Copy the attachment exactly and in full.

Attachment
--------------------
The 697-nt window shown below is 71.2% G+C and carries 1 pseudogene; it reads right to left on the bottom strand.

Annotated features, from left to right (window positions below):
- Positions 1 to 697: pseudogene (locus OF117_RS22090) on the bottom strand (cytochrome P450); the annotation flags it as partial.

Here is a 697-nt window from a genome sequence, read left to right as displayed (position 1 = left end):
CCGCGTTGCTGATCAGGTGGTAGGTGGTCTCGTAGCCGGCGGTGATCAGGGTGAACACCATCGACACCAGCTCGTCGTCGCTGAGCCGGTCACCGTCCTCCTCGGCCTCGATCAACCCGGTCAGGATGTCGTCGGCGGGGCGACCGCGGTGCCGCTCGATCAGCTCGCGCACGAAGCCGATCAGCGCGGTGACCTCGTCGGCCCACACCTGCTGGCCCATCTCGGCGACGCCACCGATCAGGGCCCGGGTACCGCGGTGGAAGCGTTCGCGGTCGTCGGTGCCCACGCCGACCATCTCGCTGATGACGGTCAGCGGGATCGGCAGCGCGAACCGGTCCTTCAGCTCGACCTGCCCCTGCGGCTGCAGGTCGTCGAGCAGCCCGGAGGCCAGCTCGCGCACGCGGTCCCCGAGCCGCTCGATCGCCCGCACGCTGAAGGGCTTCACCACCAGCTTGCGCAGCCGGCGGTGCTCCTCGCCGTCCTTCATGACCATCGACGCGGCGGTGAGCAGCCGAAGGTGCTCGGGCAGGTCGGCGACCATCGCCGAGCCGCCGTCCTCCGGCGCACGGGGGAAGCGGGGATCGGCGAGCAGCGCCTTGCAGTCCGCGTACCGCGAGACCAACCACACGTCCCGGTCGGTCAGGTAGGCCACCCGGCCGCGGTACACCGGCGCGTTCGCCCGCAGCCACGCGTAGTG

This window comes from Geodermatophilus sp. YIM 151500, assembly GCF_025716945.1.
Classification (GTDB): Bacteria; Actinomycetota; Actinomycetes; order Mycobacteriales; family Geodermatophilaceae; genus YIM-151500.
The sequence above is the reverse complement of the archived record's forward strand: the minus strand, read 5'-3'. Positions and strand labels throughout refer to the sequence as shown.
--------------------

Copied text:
The 697-nt window shown below is 71.2% G+C and carries 1 pseudogene; it reads right to left on the bottom strand.

Annotated features, from left to right (window positions below):
- Positions 1 to 697: pseudogene (locus OF117_RS22090) on the bottom strand (cytochrome P450); the annotation flags it as partial.

Here is a 697-nt window from a genome sequence, read left to right as displayed (position 1 = left end):
CCGCGTTGCTGATCAGGTGGTAGGTGGTCTCGTAGCCGGCGGTGATCAGGGTGAACACCATCGACACCAGCTCGTCGTCGCTGAGCCGGTCACCGTCCTCCTCGGCCTCGATCAACCCGGTCAGGATGTCGTCGGCGGGGCGACCGCGGTGCCGCTCGATCAGCTCGCGCACGAAGCCGATCAGCGCGGTGACCTCGTCGGCCCACACCTGCTGGCCCATCTCGGCGACGCCACCGATCAGGGCCCGGGTACCGCGGTGGAAGCGTTCGCGGTCGTCGGTGCCCACGCCGACCATCTCGCTGATGACGGTCAGCGGGATCGGCAGCGCGAACCGGTCCTTCAGCTCGACCTGCCCCTGCGGCTGCAGGTCGTCGAGCAGCCCGGAGGCCAGCTCGCGCACGCGGTCCCCGAGCCGCTCGATCGCCCGCACGCTGAAGGGCTTCACCACCAGCTTGCGCAGCCGGCGGTGCTCCTCGCCGTCCTTCATGACCATCGACGCGGCGGTGAGCAGCCGAAGGTGCTCGGGCAGGTCGGCGACCATCGCCGAGCCGCCGTCCTCCGGCGCACGGGGGAAGCGGGGATCGGCGAGCAGCGCCTTGCAGTCCGCGTACCGCGAGACCAACCACACGTCCCGGTCGGTCAGGTAGGCCACCCGGCCGCGGTACACCGGCGCGTTCGCCCGCAGCCACGCGTAGTG

This window comes from Geodermatophilus sp. YIM 151500, assembly GCF_025716945.1.
Classification (GTDB): Bacteria; Actinomycetota; Actinomycetes; order Mycobacteriales; family Geodermatophilaceae; genus YIM-151500.
The sequence above is the reverse complement of the archived record's forward strand: the minus strand, read 5'-3'. Positions and strand labels throughout refer to the sequence as shown.